Friday, February 18, 2011
Declarations and being Politically Correct
As I have embarked on this journey to learn to love myself I have come across a whole slue of people who are searching for the same thing. Many of them are much more settled in their feelings of self-worth than I currently am. I find so much inspiration from these great people.
Right now, today, where I sit I am happy and content with myself. Oh sure, I could come up with a list of things I'd like to change, but whenever that list comes to mind I am careful to push it aside and acknowledge all that I am. No, I am not a size 4 again. But I am strong. I exercise regularly and am healthy. And that is really what I wanted in the first place.
I generally take comfort in sharing my story. While it is difficult at times to bare your soul to the great unknown, it can also be very healing.
I recently read Jenarcissist Bares All: A History of Insecurity. In this post Jen tells her life story. It's beautiful, and heartbreaking, and incredibly easy to relate to in many ways. I believe that insecurity is a huge part of growing up. But as we all know, that insecurity can often lead to greater calamities. At the end of her tale Jen says this:
So these are some things I think about myself now in general. I will not apologize for them; they do not make me full of myself. I am redefining for myself what it means to like me and be okay with that.
1) I am a beautiful girl inside and out. I've decided to just believe it when people say it, though it's not their opinion that gives me the validation.
2) I am not fat. Oh, the "other" F-word. And such a loaded word it is. We each have our own definition of what the word means for our individual body, and I try to see myself more realistically now. It's not about how I look; it's about being healthy.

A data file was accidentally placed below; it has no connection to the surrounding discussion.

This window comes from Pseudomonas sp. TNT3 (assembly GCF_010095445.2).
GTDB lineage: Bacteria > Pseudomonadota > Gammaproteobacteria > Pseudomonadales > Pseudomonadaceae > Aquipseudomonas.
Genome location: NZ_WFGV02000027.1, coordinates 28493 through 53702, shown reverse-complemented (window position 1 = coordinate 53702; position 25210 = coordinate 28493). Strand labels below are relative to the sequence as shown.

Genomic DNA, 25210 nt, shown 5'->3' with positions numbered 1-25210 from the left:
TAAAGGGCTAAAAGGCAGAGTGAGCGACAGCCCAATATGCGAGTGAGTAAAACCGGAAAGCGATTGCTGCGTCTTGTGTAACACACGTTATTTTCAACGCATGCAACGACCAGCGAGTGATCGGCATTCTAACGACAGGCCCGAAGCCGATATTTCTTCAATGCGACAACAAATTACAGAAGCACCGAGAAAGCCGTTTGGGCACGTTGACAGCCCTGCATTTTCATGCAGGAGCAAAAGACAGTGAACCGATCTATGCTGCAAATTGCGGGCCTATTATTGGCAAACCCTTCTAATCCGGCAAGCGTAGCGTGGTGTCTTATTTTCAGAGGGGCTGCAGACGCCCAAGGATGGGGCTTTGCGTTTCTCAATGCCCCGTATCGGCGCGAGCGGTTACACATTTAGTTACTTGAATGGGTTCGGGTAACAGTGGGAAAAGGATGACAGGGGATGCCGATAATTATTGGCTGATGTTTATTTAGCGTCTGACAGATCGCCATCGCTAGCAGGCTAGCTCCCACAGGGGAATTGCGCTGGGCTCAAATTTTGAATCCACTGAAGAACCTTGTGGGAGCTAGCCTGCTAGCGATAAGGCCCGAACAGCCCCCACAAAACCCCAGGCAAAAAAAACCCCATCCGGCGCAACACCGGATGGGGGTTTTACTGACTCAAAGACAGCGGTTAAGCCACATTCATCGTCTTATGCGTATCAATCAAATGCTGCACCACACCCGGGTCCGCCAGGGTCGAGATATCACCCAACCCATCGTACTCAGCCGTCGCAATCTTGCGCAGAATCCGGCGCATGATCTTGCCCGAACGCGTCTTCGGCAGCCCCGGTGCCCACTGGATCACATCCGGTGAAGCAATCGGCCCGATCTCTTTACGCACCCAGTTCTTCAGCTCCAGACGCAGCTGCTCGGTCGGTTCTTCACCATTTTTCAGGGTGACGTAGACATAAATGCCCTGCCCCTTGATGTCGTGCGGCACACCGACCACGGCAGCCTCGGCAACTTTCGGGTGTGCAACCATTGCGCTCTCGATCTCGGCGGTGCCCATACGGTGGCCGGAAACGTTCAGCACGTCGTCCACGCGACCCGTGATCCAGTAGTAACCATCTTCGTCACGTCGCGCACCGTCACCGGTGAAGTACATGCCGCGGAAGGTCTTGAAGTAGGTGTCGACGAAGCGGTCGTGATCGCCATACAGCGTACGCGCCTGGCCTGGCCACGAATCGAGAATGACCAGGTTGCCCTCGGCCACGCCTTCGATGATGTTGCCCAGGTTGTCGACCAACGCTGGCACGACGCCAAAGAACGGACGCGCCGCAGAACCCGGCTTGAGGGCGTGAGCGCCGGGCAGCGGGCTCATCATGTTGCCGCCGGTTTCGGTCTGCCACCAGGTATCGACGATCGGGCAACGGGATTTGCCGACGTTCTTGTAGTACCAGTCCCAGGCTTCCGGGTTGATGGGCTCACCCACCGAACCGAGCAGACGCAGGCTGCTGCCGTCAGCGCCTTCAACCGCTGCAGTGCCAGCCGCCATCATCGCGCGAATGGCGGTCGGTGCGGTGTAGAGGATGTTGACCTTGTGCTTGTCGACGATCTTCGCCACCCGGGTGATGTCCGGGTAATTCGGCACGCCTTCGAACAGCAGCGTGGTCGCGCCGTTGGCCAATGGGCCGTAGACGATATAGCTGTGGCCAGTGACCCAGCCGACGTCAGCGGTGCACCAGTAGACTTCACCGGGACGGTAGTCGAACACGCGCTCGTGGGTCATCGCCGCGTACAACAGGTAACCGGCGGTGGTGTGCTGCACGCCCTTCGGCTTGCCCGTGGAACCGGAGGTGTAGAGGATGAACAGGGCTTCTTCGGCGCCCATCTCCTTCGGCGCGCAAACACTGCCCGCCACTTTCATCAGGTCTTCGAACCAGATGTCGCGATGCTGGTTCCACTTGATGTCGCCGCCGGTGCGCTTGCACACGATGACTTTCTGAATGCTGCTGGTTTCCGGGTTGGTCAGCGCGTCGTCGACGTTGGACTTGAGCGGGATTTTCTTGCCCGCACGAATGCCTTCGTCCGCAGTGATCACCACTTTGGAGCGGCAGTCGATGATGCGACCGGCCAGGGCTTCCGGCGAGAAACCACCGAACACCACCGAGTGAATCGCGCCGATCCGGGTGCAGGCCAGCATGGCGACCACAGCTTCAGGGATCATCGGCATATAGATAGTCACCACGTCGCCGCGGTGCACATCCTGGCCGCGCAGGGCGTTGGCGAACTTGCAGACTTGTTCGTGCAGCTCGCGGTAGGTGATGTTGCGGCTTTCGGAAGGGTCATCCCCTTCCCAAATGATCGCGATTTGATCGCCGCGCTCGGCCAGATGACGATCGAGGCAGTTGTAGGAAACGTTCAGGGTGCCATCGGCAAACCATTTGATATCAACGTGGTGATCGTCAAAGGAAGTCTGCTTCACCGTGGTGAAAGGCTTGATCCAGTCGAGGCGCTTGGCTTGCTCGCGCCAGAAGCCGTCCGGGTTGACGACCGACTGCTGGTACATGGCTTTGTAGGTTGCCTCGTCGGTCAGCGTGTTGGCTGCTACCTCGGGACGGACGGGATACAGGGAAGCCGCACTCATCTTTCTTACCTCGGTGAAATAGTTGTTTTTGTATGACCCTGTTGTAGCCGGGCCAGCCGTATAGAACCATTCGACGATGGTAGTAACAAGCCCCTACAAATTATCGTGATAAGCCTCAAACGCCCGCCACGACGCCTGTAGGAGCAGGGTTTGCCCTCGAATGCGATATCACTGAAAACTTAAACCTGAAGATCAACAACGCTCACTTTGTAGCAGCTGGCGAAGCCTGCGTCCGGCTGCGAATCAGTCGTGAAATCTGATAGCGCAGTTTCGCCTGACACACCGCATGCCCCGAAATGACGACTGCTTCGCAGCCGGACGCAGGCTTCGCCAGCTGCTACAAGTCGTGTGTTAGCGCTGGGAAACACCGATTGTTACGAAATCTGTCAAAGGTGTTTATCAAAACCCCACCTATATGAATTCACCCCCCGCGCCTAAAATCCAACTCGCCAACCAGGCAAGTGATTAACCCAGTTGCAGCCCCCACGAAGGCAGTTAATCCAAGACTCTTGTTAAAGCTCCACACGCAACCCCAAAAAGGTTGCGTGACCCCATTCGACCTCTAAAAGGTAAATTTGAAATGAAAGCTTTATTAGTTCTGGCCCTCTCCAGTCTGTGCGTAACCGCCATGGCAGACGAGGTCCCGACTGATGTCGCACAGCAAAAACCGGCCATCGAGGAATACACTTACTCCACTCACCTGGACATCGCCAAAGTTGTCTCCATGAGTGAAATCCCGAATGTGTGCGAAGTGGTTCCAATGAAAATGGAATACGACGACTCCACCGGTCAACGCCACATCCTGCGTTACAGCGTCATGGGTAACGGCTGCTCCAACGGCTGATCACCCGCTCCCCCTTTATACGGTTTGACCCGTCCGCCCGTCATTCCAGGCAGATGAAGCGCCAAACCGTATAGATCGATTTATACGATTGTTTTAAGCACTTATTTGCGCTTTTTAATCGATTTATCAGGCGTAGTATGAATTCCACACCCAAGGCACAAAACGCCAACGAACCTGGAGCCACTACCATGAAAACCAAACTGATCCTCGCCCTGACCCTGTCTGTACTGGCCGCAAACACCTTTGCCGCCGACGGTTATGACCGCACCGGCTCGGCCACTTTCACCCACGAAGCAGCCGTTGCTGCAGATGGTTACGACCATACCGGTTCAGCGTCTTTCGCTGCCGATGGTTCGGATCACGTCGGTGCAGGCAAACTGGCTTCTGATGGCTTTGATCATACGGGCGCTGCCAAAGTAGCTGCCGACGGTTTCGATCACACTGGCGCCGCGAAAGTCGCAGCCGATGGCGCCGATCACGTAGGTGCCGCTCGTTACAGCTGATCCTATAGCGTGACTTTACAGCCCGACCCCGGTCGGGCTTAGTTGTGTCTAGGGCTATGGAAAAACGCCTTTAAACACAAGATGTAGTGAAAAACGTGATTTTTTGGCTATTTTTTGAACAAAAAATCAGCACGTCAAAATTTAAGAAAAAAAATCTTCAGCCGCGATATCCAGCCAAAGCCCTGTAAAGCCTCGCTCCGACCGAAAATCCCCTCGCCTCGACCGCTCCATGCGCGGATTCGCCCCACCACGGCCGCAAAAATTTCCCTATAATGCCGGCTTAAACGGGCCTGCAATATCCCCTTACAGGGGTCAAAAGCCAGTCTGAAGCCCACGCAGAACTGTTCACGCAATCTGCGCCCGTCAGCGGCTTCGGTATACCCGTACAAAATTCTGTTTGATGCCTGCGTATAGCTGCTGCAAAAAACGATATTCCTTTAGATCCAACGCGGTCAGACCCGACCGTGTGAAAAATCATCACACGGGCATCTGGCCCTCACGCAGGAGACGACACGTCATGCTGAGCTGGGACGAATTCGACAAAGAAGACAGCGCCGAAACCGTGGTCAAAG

The list continues on, but I wanted to focus on these two. When I read this the first time I felt my cheeks flushing. I was so embarrassed for her. How can you just come out and say these sorts of things? It's not socially acceptable at all. I mean, if we aren't using fat talk than we should just keep our mouths shut about our appearance, right?
But I spent some time thinking about this. To this day I think the only time I have ever used the word "Beautiful" to describe myself was when it was dripping with sarcasm in order to put myself down. And right now I think that is a shame. Why do I feel like I can't think and definitely never say that I am, in fact, beautiful? What am I afraid of? Am I afraid that the "beauty police" are going to swoop down and inform me otherwise? Maybe lock me away for the MAD idea that I could possibly be "beautiful" with out being a certain size, a certain tan-ness, or having a certain hair length?
So I have a new goal. I want to learn from Jenarcissist's example. I want to be able to declare that I am beautiful inside and out. I want to be able to declare that I am not fat. And I want to be able to tell the world these things and actually believe them.
Um. . . but maybe I'll let it marinate just a little longer. Maybe I'll declare myself Monday. Just like Indigo says in the Princess Bride, "wait until you are ready." I think I'll do just that.